The fact is that you can’t possibly communicate everything you want to tell your customers. You may have lots of people in your booth (lucky you) and you’re unable to connect with everyone. Or perhaps you have a customer who clearly would prefer to shop quietly, without being bombarded with conversation. The best thing you can do is to use signage to act on your behalf.
When considering what kinds of signs to use, start by putting yourself in your customers’ shoes. What are the most important things they’d want to know about your work? To be most effective, your signs should communicate information in a clear and concise manner. In addition, your signs should fit in to the overall style of your booth.
For book artists, signage is especially important. You’d think that books are pretty self-explanatory. Who wouldn’t know what to do with a photo album? Over the years, I’ve been surprised by how often customers become confused by handmade books. I think that part of the problem is that I’m usually the only bookbinder at a show and customers have nothing else to compare my work to – this makes it hard for them to understand my prices.
In addition, I think that people become overwhelmed by craft shows and the amount of work that has been collected in one place. This is why signs are so valuable – they can help people focus on your work. Be deliberate in your choices and only use signs that enhance your work - you can have too much of a good thing.
So beyond the obvious (business name, prices, etc.), what signs are useful for a book artist?
- Acid-free/archival: This is really important to the customer shopping for a photo album. Make sure people know that you use archival materials that will ensure the longevity of their photos.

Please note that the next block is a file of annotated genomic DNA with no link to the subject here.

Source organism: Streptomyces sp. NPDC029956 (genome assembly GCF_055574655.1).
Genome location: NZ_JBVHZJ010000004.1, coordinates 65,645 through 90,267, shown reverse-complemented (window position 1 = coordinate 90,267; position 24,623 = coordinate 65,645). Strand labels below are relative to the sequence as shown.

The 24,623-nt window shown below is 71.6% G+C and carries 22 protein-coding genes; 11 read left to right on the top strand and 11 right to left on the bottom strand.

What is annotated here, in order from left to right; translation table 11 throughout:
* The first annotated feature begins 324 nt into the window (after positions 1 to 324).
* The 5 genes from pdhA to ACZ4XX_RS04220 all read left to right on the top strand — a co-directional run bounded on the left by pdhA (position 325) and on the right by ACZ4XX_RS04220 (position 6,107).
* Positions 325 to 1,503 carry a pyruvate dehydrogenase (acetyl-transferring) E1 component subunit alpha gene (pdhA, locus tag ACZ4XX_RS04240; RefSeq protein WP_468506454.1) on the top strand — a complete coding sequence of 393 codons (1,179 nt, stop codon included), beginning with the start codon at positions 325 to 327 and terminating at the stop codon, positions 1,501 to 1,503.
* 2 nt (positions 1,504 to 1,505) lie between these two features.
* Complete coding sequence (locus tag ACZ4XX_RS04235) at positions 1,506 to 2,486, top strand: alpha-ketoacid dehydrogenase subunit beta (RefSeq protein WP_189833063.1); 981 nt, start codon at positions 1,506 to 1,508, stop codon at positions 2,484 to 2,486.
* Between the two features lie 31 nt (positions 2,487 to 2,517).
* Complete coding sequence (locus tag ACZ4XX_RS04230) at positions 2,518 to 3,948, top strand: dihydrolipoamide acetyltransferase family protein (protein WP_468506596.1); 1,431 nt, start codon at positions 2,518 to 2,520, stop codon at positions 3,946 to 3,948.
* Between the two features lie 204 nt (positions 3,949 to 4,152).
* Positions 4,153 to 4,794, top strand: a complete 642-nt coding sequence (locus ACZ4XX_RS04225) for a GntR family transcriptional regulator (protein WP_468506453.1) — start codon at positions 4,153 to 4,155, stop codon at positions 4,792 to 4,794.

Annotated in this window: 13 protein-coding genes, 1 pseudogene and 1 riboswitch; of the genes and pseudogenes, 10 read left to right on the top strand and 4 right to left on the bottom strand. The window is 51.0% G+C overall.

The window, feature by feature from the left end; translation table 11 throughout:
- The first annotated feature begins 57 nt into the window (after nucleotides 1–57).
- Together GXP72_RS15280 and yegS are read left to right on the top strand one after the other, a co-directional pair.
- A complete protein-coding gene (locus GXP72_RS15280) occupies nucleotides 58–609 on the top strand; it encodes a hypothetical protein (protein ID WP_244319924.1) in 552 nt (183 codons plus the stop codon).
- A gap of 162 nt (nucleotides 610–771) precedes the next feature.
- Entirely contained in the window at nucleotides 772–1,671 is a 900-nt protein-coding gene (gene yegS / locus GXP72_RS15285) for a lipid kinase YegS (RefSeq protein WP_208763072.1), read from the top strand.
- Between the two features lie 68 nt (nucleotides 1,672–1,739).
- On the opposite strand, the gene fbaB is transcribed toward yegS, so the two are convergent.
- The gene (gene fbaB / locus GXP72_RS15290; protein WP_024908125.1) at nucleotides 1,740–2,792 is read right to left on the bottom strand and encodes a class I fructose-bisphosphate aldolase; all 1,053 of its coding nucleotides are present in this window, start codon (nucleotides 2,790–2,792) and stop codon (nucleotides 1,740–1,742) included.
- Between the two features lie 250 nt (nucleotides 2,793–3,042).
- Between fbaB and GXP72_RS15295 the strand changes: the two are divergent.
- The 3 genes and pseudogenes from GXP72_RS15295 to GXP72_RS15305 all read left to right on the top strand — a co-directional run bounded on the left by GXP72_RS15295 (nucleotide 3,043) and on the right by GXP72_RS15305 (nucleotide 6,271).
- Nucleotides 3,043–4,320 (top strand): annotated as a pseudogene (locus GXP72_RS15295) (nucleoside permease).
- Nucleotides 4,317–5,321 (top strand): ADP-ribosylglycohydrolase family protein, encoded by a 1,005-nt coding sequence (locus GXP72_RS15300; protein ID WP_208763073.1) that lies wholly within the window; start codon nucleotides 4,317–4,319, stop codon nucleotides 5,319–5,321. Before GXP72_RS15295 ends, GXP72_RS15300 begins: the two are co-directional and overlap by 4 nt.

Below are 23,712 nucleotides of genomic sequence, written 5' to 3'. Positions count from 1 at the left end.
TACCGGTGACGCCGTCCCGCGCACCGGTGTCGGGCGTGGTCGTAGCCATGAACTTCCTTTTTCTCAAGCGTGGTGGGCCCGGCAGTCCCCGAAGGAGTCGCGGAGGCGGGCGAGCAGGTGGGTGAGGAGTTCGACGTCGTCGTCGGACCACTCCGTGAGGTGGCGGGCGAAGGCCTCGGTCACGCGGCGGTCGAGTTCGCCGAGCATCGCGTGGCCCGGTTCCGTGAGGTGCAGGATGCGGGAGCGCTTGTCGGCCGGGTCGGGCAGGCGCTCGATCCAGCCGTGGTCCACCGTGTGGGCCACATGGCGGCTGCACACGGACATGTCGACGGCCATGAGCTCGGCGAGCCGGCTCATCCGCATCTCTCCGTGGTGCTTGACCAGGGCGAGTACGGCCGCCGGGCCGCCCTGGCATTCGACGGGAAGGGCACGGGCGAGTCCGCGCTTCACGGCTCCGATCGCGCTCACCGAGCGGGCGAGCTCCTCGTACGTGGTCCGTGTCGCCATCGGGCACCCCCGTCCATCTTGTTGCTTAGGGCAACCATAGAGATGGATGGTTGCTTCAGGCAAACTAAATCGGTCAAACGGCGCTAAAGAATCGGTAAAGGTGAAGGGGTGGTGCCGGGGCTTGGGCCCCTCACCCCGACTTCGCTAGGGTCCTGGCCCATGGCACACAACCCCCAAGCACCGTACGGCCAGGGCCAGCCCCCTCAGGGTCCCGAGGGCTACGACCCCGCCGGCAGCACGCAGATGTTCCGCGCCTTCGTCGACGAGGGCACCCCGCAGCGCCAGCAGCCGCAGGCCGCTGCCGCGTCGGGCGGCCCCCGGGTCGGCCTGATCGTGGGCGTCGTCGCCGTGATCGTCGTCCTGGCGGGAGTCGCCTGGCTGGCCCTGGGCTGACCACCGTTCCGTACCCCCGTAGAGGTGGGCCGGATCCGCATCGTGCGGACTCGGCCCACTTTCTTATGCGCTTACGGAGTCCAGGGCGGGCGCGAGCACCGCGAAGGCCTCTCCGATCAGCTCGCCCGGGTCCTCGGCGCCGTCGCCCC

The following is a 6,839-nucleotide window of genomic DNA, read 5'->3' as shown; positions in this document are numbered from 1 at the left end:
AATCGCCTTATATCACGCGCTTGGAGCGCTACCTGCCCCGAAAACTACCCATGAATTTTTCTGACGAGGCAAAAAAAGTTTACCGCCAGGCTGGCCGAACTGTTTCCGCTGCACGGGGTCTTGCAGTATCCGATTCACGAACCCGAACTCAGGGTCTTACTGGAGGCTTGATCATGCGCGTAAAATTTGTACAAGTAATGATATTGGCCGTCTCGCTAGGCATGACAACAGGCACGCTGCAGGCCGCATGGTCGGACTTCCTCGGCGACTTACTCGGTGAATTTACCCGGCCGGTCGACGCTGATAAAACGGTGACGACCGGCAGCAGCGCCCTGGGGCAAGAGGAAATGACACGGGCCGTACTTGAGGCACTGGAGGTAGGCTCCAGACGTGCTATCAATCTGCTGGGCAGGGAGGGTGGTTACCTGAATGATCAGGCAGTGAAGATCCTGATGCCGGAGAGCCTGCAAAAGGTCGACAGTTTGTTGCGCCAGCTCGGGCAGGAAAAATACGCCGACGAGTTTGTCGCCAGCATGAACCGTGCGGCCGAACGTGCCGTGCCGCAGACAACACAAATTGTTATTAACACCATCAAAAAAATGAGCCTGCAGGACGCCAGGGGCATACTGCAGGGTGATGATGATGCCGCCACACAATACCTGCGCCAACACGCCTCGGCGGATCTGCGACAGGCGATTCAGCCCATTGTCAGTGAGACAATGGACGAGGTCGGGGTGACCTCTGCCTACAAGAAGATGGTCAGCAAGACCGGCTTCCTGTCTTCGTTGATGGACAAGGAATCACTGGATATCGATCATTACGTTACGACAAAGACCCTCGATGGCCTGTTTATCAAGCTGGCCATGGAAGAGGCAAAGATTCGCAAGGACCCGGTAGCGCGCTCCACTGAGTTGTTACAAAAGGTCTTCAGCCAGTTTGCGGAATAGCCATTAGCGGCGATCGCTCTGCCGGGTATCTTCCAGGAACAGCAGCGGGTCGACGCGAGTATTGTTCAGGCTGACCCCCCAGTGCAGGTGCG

- Potential uses: Don’t assume that people know why a photo album is a great gift. Tell them that it’s perfect for a wedding, graduation, baby naming, family reunion – you get the picture. The same goes for journals – document travels, gratitude journal, etc.
- Page paper information: People have concerns about how paper will respond to the type of pen or media they use. Will it bleed? Does it take watercolors? Make a sign that demonstrates how different pens look when used on the page paper.
- Technique/Materials: People like to learn about how a particular binding is done or what country your cover paper came from – it adds to the story and shows how your work is special. I have a sign near my chopstick journals that explains how Chiyogami is made.
- Is it one-of-a-kind or part of an edition? This kind of information is important to collectors. Is the piece signed and/or numbered? Is it in any notable collections? All of these things add to the value of your work.
- Environmental shots: Signs don’t just have to include words – remember that a picture is worth a thousand words. The image should help a customer see your work in their life. For example, I have a photo in my booth that includes one of my journals and a cup of coffee on a table by a window.
- Can people touch your work? Do you want them to wear gloves? If you create books with content, people will want to pick up your books to get a look inside. According to Bruce Baker, people are 4x more likely to purchase work that they have held in their hands - make sure customers know how you feel about having your work handled.
What signs are you using in your booth? Is there other information that craft show customers should know about handmade books? I'd love to hear about it!
And if you have images of your use of signs, let us see them! Send me an Email with photos and I'll try to include them in a follow-up post next week. Be sure to include your name and a link to your Etsy shop.